Recovering poorly increases risk for illness and injury, as well as impacts gastrointestinal function. It can also impact your motivation and enjoyment of training and exercise. As the most extreme example, inadequate recovery on a regular basis can lead to overtraining syndrome. 


Have you heard of overtraining syndrome? Put simply, overtraining can occur when increased training loads are not accompanied by adequate periods of rest and recovery. We need increased training loads to see improvements in performance (if you continue to train the same volume and intensity, then you won’t see much improvement), but adequate time and resources for adaptation between sessions is crucial. 

Those with additional stressors such as life or personal stress, or managing a digestive health condition like IBS may be at more risk to develop this syndrome. I have seen a few athletes with IBS who have experienced overtraining syndrome in my practice. 

What causes it and are you at risk? Overtraining syndrome is thought to be caused by systemic inflammation and subsequent effects on the central nervous system, including reduced mood, central fatigue, and neurohormonal changes. It can be hard to bounce back from and may take weeks or months.(3)

So when it comes to exercise – increased training loads are necessary for performance, but our rest and recovery are ESSENTIAL to ensure that our body will adapt to the physiological demands, rather than break down.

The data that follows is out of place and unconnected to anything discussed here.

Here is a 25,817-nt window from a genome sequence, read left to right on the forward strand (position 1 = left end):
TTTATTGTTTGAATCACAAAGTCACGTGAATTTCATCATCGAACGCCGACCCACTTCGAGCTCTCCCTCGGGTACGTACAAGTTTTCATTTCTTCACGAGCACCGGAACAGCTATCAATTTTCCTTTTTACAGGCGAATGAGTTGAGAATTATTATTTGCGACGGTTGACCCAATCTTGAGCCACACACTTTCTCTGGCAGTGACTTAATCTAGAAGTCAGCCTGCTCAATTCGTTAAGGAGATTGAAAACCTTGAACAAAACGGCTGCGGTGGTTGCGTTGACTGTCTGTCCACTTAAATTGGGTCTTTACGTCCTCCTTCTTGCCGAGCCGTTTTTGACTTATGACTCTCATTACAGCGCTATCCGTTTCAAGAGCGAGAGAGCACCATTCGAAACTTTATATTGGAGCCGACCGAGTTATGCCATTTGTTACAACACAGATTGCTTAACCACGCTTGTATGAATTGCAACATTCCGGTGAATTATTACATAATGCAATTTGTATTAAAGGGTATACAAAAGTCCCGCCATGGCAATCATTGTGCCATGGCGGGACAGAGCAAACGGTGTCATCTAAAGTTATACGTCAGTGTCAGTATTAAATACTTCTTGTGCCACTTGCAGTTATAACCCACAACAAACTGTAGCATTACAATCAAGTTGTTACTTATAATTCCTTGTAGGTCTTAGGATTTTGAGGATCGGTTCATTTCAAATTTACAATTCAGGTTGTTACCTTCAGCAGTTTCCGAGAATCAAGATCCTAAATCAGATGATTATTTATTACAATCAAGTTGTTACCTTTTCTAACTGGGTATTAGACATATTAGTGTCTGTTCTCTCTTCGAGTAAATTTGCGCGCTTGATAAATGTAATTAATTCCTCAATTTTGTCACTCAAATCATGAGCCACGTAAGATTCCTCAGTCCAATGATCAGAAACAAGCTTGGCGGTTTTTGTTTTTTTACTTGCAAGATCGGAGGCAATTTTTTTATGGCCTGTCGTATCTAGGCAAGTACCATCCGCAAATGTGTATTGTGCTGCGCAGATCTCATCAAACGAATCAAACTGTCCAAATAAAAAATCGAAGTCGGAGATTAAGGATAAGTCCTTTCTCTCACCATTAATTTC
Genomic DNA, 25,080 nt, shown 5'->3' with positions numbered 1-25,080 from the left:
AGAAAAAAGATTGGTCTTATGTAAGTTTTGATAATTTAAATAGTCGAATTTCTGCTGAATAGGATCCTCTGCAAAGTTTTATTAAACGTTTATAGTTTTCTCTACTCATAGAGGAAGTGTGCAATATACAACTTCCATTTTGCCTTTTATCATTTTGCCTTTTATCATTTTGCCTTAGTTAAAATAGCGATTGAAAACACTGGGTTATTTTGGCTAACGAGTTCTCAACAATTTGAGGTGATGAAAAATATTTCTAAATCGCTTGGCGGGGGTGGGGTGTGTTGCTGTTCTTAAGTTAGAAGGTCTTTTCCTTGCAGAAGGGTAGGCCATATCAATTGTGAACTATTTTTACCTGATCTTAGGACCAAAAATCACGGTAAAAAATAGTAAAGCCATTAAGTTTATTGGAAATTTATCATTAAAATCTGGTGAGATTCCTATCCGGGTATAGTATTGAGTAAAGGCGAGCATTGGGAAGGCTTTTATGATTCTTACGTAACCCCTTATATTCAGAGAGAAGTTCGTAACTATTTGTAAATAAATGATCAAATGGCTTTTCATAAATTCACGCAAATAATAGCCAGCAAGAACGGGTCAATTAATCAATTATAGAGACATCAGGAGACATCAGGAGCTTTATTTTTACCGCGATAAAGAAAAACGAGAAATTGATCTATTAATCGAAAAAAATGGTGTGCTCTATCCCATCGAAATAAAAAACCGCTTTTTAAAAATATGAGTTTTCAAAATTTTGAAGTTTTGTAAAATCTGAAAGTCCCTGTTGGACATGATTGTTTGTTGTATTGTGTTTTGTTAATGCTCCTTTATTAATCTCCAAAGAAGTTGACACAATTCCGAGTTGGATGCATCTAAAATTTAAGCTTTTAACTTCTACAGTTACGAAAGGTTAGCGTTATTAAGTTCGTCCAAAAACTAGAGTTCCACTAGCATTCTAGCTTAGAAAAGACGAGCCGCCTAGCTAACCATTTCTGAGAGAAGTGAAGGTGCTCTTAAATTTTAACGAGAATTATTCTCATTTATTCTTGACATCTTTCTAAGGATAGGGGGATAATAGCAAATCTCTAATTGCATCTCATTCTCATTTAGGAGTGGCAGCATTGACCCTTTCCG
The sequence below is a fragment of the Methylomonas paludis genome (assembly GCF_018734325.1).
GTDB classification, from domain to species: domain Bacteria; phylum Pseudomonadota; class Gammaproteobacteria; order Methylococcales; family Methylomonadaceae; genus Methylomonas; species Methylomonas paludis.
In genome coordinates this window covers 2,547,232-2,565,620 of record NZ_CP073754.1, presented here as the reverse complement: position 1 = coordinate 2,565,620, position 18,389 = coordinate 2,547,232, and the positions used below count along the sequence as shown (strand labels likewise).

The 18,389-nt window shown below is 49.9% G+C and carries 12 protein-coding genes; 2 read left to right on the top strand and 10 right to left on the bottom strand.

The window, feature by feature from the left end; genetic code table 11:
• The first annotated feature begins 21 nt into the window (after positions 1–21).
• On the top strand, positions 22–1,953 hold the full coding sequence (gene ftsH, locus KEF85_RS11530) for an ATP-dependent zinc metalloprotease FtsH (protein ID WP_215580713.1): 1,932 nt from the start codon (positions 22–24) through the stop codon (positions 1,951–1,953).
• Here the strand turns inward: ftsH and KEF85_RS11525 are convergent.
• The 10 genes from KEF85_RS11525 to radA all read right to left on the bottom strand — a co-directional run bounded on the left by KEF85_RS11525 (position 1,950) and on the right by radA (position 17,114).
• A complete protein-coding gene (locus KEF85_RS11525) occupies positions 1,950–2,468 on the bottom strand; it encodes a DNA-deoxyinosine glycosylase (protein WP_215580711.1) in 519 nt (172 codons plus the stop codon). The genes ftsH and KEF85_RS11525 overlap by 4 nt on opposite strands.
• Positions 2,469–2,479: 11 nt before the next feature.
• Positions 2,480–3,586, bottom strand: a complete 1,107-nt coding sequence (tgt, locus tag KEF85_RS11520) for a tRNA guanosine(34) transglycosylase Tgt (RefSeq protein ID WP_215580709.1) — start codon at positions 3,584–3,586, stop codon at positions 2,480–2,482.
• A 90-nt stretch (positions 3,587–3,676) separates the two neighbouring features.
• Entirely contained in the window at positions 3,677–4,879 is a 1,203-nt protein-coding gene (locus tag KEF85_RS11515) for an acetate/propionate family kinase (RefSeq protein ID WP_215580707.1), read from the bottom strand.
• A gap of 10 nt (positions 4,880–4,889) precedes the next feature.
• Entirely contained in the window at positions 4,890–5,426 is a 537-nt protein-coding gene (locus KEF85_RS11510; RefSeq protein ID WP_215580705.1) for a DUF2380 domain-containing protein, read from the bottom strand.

How Gut Health & IBS May Impact Recovery 

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Photo credit/oneinchpunch Shutterstock.

There are a few ways that having IBS may impact your ability to recover well, and we will touch on them briefly. 

Naturally, exercise can alter blood flow and functional capacity of the gastrointestinal (GI) tract leading to uncomfortable and debilitating side effects.(4) GI effects can happen before, during and after trainings and competitions.(4) Most at risk for GI disturbances are athletes competing in high intensity training like runners, triathletes, and cyclists. This is due to the intensity of the sport, as well as heightened risk for dehydration. Further, these athletes require taking in high concentrations of carbohydrates during training which can cause increased symptoms if not absorbed or tolerated well. 

So for those with IBS, these experiences can be even more heightened and may lead some athletes to restrict their food, water and/or supplements around training events for fear of exacerbating their symptoms. 

It’s important to remember that there are many things that we can control, and that IBS does not need to control your life and fitness goals. With the right strategies, you can help maximize your recovery and maintain the active lifestyle you want to have with IBS! 

Key Nutrition Components for Recovery 

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Photo credit_/Marina Litvinova Shutterstock.

Now that you’ve got the basics down, let’s review the key nutrition components that support the recovery process along with some IBS appropriate and low FODMAP examples.

Energy Balance 

Energy balance occurs when our caloric intake (aka food intake) matches our energy expenditure output (5). Factors that increase our energy expenditure include training/exercise, environmental exposure (heat, cold, or altitude), fat-free mass (FFM), stress, illness, or some medications. FFM includes any non-adipose (aka fat) body weight such as bone and muscle, which are considered ‘metabolically active’ and therefore having higher bone and/or muscle mass means your resting metabolism will be higher.